I am slowly returning all your papers. Here are some quick comments about all of the papers:
Papers tended to go well when
- they fit the assignment (and the requirements of philosophy papers generally) in that
- they presented arguments in logically valid form,
- discussed whether arguments were sound or not,
- explained why or why not various premises are true or not (often using the concept of a counter example) and
- raised and responded to objections.
And, of course, they had an introduction, a thesis, were well-organized, were grammatical and spelling-error- free and had a conclusion.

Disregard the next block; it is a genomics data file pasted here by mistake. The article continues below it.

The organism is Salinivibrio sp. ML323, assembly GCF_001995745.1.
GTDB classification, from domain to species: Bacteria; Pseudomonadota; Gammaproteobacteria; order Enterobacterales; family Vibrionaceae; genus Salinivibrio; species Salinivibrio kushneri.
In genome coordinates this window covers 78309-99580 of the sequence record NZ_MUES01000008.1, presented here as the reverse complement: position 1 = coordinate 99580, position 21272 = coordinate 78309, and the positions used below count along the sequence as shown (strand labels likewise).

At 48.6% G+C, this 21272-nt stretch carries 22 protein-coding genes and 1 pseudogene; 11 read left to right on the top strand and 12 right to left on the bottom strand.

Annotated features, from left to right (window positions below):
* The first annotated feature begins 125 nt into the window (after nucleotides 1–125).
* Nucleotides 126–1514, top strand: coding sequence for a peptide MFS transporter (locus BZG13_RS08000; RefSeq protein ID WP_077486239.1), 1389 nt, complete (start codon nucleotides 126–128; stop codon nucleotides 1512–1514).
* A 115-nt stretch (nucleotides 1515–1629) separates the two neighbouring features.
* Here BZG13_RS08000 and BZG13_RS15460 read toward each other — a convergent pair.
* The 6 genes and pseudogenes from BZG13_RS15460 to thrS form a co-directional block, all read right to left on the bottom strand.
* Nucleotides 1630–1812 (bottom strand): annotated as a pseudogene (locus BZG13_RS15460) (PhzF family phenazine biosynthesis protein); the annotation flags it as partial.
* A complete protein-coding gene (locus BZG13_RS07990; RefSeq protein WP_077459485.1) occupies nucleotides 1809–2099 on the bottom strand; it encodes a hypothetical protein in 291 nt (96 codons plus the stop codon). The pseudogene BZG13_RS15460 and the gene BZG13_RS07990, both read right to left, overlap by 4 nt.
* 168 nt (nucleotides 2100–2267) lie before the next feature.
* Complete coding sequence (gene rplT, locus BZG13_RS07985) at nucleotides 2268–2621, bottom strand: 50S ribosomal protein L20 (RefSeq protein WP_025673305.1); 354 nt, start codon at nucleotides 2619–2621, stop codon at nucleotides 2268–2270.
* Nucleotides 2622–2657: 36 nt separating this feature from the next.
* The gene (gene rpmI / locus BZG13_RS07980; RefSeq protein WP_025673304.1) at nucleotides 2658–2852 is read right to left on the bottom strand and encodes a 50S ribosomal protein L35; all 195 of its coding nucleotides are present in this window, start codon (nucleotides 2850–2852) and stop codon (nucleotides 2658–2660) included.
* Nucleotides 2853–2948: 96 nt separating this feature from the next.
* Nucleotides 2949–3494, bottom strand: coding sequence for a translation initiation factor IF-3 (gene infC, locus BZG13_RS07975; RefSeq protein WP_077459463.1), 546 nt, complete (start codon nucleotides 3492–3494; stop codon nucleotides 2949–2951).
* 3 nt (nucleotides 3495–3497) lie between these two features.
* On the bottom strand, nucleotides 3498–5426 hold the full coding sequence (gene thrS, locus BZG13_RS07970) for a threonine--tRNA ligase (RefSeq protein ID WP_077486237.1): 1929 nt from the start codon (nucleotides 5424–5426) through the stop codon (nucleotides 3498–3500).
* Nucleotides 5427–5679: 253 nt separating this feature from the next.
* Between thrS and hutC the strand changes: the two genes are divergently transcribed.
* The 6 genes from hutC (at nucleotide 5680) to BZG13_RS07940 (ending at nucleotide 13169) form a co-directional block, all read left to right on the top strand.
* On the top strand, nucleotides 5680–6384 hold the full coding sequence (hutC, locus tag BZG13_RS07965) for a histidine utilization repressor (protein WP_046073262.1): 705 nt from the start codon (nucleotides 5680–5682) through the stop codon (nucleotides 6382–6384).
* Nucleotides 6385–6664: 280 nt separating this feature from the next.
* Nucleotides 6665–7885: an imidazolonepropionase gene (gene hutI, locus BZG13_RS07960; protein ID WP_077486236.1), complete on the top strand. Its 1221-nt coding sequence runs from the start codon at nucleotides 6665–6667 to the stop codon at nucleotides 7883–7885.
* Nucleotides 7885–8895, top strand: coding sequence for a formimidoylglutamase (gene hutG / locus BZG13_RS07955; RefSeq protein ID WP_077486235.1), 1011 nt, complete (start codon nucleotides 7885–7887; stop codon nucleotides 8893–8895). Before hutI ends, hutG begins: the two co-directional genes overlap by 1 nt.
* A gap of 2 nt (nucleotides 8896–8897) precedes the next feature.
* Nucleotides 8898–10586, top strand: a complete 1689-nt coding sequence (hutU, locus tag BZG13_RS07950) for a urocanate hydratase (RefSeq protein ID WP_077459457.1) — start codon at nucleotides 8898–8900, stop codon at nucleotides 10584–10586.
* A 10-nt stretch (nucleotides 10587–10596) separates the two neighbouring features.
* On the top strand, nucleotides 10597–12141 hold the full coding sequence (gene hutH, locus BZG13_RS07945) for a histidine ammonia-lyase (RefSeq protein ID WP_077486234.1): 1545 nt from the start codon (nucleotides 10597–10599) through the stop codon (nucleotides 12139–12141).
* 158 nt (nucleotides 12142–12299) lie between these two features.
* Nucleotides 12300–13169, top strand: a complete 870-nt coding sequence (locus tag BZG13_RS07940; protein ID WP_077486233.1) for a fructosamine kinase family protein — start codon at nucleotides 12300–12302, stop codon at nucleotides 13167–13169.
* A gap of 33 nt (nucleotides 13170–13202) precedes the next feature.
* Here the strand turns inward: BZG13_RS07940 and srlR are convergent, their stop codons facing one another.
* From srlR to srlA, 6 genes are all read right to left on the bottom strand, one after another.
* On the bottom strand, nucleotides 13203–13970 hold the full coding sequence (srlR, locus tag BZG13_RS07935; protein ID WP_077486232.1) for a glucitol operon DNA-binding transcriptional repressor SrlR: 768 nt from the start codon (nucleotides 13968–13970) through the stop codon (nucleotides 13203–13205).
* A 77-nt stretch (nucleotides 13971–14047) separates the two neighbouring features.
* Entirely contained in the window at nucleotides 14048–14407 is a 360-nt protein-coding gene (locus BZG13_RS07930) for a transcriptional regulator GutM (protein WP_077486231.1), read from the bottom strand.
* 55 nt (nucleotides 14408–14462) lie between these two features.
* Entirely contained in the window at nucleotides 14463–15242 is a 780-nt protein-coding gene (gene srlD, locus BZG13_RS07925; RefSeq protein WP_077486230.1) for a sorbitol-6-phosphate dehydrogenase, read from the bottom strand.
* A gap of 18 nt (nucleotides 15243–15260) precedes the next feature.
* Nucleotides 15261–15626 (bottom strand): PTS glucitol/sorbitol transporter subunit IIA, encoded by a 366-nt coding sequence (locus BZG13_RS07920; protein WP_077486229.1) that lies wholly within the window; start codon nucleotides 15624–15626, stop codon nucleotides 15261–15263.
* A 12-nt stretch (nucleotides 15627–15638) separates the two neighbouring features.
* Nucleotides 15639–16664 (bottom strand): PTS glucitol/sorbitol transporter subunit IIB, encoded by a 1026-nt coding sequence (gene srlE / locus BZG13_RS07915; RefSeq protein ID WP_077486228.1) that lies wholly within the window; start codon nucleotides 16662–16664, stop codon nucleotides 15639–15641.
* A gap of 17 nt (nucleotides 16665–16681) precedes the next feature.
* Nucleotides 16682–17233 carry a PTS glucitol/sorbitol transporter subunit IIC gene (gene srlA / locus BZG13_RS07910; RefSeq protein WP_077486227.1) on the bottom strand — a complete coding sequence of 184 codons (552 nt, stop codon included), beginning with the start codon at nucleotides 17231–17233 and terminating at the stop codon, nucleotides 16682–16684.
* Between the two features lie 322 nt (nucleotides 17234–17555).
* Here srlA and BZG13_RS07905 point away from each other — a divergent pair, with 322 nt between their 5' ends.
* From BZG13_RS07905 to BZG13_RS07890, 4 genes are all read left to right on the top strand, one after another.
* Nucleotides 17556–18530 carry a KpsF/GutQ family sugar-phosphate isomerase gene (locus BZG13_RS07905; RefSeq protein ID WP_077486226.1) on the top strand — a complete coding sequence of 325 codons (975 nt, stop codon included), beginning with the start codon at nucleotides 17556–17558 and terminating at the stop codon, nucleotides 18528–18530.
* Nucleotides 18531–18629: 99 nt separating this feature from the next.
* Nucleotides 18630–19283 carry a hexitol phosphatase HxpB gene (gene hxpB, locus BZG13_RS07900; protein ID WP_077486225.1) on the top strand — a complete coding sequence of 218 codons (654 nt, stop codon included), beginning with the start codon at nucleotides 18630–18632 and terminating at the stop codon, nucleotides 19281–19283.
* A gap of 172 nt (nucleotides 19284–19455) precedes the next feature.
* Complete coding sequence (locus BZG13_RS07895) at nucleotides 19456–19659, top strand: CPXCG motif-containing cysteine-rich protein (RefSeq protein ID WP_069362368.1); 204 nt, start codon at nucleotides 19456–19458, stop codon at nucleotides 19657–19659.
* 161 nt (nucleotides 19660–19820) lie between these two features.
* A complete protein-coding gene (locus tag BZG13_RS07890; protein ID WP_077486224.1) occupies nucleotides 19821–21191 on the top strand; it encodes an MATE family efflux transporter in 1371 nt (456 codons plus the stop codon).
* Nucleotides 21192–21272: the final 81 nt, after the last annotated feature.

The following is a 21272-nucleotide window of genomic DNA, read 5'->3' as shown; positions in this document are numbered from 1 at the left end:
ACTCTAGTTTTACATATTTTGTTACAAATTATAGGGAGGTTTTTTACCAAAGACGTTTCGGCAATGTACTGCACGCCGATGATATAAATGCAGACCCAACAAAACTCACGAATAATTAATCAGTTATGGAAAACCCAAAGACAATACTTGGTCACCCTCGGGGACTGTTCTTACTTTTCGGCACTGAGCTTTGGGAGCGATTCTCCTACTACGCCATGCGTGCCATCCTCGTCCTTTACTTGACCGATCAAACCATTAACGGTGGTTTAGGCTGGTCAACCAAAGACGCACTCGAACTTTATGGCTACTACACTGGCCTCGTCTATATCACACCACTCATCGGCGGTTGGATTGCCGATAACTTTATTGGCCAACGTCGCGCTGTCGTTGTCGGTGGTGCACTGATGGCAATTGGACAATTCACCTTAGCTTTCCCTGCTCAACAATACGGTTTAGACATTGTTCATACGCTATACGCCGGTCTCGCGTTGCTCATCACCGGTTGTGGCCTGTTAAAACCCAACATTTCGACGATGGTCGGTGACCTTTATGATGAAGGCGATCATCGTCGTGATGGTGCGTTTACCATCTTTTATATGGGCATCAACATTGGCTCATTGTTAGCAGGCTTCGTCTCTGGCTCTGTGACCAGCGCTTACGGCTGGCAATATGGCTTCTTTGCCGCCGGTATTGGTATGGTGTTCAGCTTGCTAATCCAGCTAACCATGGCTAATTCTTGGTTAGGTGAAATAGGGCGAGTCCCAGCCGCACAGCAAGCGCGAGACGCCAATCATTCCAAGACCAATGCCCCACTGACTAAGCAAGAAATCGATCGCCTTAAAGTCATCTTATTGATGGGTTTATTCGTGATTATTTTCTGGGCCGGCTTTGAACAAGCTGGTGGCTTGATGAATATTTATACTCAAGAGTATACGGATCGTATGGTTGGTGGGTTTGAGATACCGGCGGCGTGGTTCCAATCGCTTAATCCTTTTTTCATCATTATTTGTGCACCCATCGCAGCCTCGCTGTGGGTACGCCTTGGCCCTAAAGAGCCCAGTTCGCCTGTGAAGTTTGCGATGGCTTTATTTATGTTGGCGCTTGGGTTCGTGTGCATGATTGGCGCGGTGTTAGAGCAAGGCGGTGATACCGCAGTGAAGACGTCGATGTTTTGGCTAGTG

Papers tended to be poor when they did less of this. So, people lost points when they:
- did not present arguments in logically valid form;
- when they did not do this, they really could not discuss whether they were sound or not;
- when they did this, they tended to not consider objections to the arguments or respond to them;
- they ignored discussion from the books and class; thus, they avoided objections we discussed: since the point of philosophy papers is to engage objections to your views, that is contrary to the point of philosophy papers.